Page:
Archive | January, 2020

year of cake (+ the january cake)

23 Jan

For far too long, we as a society have been eating terrible cake. Dry cake. Cake with canned frosting. Cake that has no flavor. Frosting that is so sweet it rots your teeth upon contact.

And I won’t stand for it any longer! I won’t!

Thus, I have declared 2020 to be the Year of Cake. As I did with the Year of Pie in 2019, I am committing to baking a new (to me) cake every month. (Maybe more, if I’m feeling frisky.) (Probably not.) (But a girl can dream.) And like the 2019 Year of Pie, I can’t guarantee that I’ll tell you about all the cakes here, because…well, I just can’t. (However, it’s inevitable that I will post about them on the Insta, as the kids say. Or is it the ‘Gram? I have no idea what anyone says these days. I don’t even know what I’m saying right now, for the love of all that is holy. And WTF is Tik Tok?)

You’re welcome.

Not sure what for, but you’re welcome.

But wait, there’s more

I’m not just here to tell you what I’ve declared 2020 to be. I’m also here to tell you that I’VE ALREADY MADE MY JANUARY CAKE.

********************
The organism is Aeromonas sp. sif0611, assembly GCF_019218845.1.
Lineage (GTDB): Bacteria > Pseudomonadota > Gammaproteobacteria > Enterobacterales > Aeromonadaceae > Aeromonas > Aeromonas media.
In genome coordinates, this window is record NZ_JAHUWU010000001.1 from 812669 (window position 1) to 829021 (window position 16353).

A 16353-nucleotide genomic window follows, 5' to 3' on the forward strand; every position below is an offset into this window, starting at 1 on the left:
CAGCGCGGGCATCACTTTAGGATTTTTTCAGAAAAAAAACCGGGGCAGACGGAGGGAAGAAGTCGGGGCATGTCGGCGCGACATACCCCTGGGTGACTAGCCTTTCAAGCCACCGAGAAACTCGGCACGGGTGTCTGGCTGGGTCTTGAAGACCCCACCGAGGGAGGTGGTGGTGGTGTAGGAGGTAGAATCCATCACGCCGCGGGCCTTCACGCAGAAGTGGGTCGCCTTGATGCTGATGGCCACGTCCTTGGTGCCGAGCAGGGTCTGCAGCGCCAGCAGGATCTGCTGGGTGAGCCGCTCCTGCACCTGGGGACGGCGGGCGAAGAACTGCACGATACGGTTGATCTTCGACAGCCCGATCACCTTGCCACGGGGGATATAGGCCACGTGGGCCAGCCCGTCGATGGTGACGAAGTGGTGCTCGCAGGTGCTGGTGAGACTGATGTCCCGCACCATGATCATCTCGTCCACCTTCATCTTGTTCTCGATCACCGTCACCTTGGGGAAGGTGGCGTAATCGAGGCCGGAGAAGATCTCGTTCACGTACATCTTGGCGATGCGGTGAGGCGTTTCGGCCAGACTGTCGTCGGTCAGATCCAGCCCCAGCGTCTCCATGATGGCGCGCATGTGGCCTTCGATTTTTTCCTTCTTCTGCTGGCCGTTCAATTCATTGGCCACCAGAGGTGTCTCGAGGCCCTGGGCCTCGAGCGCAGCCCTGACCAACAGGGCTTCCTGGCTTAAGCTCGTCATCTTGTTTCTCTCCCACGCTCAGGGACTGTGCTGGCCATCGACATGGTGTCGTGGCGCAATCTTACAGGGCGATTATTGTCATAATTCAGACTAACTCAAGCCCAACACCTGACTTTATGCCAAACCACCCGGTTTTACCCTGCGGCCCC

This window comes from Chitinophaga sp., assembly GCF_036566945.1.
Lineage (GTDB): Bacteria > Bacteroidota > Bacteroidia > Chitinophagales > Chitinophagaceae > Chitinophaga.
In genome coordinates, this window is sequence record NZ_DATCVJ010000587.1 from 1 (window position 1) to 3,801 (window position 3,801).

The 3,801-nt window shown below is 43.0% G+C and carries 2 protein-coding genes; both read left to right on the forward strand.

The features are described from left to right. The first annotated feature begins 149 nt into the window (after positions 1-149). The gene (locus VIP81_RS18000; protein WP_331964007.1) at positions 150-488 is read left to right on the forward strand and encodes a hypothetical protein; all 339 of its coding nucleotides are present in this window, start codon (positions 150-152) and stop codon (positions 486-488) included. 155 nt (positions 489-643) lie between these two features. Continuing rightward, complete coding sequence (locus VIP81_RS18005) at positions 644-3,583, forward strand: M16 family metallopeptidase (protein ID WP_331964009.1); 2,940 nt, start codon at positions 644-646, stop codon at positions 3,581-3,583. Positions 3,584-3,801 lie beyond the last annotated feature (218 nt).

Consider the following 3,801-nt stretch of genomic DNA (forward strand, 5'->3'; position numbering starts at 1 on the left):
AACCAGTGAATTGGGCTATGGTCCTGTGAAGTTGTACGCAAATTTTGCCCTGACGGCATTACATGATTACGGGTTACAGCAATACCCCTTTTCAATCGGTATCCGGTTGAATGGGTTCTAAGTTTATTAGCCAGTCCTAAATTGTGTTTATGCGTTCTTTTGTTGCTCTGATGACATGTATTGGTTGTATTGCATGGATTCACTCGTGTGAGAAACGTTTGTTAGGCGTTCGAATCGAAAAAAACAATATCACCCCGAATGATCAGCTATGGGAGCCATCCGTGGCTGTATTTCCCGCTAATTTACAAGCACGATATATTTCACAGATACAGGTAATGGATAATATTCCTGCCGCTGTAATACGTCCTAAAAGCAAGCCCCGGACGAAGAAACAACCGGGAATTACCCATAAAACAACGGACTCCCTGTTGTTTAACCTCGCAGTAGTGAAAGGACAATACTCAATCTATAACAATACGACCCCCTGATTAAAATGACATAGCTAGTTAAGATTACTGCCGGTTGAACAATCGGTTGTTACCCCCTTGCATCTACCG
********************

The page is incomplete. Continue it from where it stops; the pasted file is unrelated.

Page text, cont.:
AND IT WAS GOOD.

Here’s how this magical moment happened: On New Year’s Day, we did our usual Salonica breakfast/Powell’s Bookstore trip, and it was while perusing Powell’s that I came across a Maida Heatter cake cookbook. I’ve been lurking in baking circles for long enough to know that Maida Heatter is Not To Be Questioned. And that her cakes Are Where It’s At. So naturally I grabbed the book and ran up to the counter, threw money at the clerk and ran out the door screaming, “IT’S MIIIIIIINE!”*

And then last week, some friends were coming over for a visit, and I thought, what better time to make a cake than when I can pawn the leftovers off on unsuspecting friends because otherwise my children will harass me to eat nothing but cake for the next 12 hours until I give in and then have to somehow explain to myself, my husband, and my God that said children are crabby and hysterical because they’re crashing from sugar so high it would make the Sears Tower weep. After a quick flip through the Maida Heatter book, I came across her recipe for orange chiffon cake with chocolate whipped cream frosting and thought to myself, “This looks delicious and mildly terrifying. I think I’ll make it for my guests.”

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Nudie-tudie cake.

The mildly terrifying experience of cake making

If you’re wondering what, exactly, makes a cake mildly terrifying, I shall tell you.

  1. It’s made in a tube pan, which comes in two parts, which in my head posed the risk of cake leaking out the bottom, and thus stinking up my kitchen with the smell of burned cake batter. (None of which happened.)